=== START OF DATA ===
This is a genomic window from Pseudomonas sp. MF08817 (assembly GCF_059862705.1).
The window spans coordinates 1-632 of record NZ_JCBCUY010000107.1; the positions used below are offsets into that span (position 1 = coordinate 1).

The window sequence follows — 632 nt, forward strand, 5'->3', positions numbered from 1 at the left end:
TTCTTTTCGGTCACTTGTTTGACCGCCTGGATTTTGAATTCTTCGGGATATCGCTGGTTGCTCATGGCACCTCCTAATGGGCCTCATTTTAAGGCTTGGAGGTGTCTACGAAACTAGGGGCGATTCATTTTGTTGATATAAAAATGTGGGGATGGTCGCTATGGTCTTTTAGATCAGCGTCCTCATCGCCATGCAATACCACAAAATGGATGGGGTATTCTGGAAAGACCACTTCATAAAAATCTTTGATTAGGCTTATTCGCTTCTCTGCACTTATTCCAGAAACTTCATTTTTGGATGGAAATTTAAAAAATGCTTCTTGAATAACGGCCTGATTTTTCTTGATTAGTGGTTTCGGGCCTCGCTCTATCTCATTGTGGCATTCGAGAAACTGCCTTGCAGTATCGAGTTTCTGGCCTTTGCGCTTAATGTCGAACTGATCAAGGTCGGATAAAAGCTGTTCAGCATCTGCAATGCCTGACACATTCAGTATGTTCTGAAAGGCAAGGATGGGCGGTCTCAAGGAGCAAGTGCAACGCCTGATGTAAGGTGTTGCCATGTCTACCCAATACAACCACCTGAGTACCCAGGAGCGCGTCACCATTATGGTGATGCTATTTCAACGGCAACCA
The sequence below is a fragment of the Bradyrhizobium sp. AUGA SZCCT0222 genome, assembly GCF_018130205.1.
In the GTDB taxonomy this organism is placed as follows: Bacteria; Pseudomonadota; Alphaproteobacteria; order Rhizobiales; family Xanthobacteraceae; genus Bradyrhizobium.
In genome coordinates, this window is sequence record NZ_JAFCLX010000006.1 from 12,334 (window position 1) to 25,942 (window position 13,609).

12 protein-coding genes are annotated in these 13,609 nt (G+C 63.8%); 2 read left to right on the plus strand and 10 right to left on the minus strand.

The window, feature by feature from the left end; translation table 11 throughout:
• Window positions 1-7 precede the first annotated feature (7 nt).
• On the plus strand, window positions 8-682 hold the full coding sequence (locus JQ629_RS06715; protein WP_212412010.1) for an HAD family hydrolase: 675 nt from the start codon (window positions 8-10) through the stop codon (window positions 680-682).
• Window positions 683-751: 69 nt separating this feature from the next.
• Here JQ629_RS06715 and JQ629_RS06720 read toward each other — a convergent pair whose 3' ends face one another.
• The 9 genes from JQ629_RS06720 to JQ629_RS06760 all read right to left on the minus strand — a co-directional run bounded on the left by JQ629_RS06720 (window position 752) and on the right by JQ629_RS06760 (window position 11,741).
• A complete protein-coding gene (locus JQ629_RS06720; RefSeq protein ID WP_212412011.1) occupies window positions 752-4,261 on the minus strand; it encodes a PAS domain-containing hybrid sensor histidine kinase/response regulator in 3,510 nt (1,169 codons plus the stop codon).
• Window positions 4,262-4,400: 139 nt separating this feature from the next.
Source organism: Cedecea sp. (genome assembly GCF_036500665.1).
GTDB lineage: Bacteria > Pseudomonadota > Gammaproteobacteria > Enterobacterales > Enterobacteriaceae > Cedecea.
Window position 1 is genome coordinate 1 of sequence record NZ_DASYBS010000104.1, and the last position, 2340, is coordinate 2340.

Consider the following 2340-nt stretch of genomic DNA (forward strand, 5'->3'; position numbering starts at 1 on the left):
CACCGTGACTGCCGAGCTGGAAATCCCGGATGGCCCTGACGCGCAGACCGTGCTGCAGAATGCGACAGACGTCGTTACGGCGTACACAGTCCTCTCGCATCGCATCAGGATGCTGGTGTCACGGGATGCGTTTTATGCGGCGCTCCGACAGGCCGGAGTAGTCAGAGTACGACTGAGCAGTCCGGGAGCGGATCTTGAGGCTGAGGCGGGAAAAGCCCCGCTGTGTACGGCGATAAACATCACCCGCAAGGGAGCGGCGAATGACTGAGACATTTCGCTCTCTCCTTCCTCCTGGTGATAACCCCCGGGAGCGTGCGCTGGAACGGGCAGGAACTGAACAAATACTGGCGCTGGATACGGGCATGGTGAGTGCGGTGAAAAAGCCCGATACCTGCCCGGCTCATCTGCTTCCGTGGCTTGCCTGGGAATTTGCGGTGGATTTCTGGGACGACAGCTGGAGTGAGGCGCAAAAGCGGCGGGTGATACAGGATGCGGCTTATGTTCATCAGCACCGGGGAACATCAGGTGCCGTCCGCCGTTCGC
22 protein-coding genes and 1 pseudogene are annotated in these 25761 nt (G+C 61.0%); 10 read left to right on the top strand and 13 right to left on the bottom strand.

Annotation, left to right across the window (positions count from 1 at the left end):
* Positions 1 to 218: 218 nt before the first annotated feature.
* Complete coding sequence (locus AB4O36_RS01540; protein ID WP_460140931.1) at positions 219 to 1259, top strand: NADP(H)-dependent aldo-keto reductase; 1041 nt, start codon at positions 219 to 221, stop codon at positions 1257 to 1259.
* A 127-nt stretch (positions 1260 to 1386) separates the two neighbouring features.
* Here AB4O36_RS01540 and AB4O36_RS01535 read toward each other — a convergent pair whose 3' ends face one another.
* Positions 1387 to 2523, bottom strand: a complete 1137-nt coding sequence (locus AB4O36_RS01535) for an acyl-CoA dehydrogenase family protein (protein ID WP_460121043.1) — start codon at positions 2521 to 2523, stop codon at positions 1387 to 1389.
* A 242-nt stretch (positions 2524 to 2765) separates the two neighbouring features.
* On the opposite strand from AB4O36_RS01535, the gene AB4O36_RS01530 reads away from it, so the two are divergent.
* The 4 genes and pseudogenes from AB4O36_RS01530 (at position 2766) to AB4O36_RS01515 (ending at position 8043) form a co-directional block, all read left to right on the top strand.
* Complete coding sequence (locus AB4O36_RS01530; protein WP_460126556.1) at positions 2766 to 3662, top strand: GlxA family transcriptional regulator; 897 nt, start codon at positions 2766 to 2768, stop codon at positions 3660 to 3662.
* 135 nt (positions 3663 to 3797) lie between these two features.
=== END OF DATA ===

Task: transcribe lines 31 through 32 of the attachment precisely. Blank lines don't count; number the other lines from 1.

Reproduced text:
* The 4 genes and pseudogenes from AB4O36_RS01530 (at position 2766) to AB4O36_RS01515 (ending at position 8043) form a co-directional block, all read left to right on the top strand.
* Complete coding sequence (locus AB4O36_RS01530; protein WP_460126556.1) at positions 2766 to 3662, top strand: GlxA family transcriptional regulator; 897 nt, start codon at positions 2766 to 2768, stop codon at positions 3660 to 3662.